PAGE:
Water and energy are inextricably linked. The water-energy nexus refers to the relationship between the impact on water in the supply of energy, and the amount of energy needed to collect, clean, move, store and dispose of water.
Hydropower sits at the heart of this nexus, using water as its fuel to generate electricity while in many cases making water available for other needs such as irrigation, navigation, recreation and drinking water supply.
As awareness of the water-energy nexus grows, the hydropower sector has an imperative to build understanding internally as well as with external stakeholders on how hydropower uses water as well as the contributions hydropower makes to managing water scarcity and other water management services.
Our work on water and energy
IHA has been a leading voice on the water-energy nexus, promoting awareness of the multiple water and energy services provided by hydropower. We have also been an advocate for establishing a sound evidence base on hydropower’s water footprint.
We participate in several knowledge finding initiatives in these areas in partnership with institutions such as the World Water Council (WWC), the World Energy Council (WEC), UN-Water, UNU-Flores and IEA Hydro.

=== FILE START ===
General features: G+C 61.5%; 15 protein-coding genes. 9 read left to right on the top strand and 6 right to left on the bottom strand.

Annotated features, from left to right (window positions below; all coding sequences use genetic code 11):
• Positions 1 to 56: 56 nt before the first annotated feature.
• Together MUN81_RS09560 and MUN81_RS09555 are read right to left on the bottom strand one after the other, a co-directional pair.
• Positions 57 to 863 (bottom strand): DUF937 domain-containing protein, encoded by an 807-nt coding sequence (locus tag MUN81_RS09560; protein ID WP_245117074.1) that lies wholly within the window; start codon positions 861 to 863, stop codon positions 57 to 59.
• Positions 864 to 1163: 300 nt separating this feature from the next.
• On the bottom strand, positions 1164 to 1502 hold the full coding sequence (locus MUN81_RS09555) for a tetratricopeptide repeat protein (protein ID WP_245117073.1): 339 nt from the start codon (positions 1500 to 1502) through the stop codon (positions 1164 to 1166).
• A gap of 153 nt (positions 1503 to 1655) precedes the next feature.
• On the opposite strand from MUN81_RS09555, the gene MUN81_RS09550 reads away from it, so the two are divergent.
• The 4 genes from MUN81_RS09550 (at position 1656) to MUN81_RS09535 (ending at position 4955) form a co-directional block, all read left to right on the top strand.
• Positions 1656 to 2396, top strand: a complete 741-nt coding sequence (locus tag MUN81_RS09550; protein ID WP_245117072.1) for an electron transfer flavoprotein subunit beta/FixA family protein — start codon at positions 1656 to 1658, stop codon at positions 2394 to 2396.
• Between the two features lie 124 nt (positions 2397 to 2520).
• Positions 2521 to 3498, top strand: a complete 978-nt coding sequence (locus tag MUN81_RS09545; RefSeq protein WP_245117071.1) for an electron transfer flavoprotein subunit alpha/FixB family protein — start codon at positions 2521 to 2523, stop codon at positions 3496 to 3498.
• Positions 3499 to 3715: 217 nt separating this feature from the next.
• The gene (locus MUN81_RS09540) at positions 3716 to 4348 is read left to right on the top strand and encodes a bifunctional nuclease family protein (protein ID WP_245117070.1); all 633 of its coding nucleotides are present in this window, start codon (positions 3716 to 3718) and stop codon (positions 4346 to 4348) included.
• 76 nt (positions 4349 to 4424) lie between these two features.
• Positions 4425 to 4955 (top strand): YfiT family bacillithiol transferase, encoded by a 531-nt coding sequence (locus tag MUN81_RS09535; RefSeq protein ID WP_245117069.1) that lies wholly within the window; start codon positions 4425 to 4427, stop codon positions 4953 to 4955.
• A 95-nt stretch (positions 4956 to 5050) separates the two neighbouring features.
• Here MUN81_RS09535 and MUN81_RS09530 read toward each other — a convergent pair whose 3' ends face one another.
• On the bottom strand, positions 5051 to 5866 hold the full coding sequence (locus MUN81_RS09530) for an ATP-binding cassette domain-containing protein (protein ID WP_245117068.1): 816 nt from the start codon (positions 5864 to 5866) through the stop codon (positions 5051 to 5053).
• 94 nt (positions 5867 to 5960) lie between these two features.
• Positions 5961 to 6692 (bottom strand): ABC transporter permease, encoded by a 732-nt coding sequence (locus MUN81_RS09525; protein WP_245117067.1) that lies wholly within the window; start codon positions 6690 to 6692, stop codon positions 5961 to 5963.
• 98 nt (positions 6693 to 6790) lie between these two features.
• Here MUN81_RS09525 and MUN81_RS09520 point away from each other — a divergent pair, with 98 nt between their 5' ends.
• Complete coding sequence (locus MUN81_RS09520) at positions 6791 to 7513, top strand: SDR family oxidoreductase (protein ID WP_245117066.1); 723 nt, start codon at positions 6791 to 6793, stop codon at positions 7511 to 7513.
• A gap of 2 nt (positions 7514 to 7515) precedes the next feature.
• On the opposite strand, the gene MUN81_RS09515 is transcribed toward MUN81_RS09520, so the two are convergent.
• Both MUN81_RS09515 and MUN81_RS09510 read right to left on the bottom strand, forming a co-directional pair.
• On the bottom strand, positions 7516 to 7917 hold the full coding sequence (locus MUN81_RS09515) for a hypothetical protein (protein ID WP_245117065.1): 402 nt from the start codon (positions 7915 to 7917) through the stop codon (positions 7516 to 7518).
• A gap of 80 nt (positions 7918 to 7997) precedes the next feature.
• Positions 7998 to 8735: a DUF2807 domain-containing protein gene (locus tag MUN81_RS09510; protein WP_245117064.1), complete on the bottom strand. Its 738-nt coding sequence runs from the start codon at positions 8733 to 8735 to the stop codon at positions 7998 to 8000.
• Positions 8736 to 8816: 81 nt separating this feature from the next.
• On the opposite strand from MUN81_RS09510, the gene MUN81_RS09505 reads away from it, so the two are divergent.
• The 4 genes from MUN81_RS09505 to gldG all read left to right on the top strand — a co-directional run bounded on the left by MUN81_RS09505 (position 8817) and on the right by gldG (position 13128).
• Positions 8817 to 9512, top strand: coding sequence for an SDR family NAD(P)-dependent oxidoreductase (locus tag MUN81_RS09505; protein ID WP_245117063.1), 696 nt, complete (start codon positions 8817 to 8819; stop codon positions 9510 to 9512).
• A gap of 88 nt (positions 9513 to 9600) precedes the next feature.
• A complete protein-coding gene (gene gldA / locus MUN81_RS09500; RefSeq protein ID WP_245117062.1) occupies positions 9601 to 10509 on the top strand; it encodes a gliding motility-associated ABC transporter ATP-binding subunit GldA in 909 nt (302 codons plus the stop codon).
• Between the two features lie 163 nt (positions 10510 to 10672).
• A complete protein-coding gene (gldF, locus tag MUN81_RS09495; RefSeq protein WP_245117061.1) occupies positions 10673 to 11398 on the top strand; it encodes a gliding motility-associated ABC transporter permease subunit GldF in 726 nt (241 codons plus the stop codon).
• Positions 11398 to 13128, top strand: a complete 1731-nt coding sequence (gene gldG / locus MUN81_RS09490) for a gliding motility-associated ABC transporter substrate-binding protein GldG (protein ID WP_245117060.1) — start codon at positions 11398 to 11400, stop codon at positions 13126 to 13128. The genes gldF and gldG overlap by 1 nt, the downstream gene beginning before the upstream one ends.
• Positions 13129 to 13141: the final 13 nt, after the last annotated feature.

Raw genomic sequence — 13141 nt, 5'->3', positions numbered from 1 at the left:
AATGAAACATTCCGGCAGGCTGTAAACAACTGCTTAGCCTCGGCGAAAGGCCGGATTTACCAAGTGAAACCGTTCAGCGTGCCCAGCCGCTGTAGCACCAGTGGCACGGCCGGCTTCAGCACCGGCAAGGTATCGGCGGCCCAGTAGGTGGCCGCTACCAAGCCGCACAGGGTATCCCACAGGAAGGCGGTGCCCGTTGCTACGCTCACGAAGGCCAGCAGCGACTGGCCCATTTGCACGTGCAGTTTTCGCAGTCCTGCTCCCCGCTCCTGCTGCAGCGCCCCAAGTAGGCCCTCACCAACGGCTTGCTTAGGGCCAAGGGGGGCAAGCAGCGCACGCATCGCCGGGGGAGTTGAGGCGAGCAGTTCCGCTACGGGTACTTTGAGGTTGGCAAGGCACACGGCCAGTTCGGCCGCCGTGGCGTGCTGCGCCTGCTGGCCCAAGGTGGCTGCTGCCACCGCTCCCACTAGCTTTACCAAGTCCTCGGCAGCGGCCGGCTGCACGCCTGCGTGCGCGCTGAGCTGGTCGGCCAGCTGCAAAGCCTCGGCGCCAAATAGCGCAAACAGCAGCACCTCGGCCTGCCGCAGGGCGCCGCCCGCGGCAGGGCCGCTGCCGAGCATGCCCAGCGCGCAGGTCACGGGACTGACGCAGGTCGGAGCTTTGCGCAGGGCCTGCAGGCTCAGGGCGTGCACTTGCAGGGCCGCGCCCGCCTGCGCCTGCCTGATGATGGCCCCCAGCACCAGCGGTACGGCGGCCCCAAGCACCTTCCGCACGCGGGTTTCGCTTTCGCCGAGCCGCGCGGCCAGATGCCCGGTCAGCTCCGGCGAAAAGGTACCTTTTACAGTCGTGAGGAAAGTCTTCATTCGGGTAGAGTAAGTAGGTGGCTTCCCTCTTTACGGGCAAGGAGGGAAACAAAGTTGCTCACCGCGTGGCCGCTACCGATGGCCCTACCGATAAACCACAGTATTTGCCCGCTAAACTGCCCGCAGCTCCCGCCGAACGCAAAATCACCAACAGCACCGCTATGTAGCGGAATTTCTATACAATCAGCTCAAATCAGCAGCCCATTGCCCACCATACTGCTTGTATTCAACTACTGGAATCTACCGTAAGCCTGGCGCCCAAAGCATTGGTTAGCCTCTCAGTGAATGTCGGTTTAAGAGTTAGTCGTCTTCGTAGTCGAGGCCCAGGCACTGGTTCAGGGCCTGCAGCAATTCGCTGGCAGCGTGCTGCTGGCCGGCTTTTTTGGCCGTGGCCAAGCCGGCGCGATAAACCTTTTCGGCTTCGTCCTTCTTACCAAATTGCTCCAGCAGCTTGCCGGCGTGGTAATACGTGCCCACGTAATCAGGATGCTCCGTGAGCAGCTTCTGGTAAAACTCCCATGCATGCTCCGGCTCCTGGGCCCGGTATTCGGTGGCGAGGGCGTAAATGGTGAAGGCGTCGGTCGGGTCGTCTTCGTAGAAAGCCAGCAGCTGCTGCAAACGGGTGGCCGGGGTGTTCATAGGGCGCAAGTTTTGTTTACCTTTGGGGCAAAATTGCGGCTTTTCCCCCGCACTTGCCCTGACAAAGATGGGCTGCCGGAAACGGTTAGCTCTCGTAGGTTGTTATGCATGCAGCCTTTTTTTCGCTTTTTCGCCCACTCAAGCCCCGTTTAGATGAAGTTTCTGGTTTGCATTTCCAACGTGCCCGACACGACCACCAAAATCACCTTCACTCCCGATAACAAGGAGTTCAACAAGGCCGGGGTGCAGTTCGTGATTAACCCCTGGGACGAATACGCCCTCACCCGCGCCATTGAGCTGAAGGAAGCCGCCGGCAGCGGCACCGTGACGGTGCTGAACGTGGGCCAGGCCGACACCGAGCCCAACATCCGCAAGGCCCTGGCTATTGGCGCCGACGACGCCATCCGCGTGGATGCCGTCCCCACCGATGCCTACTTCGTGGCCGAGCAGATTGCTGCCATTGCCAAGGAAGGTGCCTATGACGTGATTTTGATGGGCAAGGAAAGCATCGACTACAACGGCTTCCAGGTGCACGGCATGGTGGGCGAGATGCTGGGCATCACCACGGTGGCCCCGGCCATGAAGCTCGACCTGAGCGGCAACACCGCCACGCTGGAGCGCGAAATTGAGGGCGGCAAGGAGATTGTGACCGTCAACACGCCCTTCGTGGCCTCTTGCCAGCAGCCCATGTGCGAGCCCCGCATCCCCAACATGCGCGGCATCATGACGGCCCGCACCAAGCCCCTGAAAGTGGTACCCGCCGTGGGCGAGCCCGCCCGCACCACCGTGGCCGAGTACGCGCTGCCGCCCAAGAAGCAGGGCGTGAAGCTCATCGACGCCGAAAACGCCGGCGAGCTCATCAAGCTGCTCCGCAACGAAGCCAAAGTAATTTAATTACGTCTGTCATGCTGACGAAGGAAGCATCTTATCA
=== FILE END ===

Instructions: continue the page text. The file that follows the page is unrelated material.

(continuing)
We are continuing our work with WWC on the Evaluation Framework for Energy Impacts on Water (W4EF) and Multipurpose Water uses of Hydropower Reservoirs. We are seeking members to volunteer for case studies trialling the methodology for the W4EF initiative, which is led by EDF. If you would like to get involved, please get in touch.
Latest associated content
At the COP21 meetings in Paris, the French hydropower industry pledged to ensure that hydropower can play a leading role in the transition to a clean energy economy.Type:Blog postDate:29 February 2016
In December 2015, the International Hydropower Association (IHA) conducted a new annual survey. More than 200 people involved in hydropower gave their views on a range of issues for the sector.Type:Blog postDate:12 February 2016
After two weeks of intense negotiations in Paris, 195 nations have agreed on a plan to hold the “increase in the global average temperature to well below 2° C above pre-industrial levels and to pursue efforts to limit the temperType:Blog postDate:21 January 2016
At the end of 2015 we can look back on a significant year for hydropower, from the gathering of the sector at the World Hydropower Congress in Beijing, to the crucial Paris Agreement at COP21. Here are just some of the highlightType:Blog postDate:15 December 2015
For the first time, we are taking the pulse of the hydropower sector at large in a new annual survey. You are invited to take part.Type:Blog postDate:30 November 2015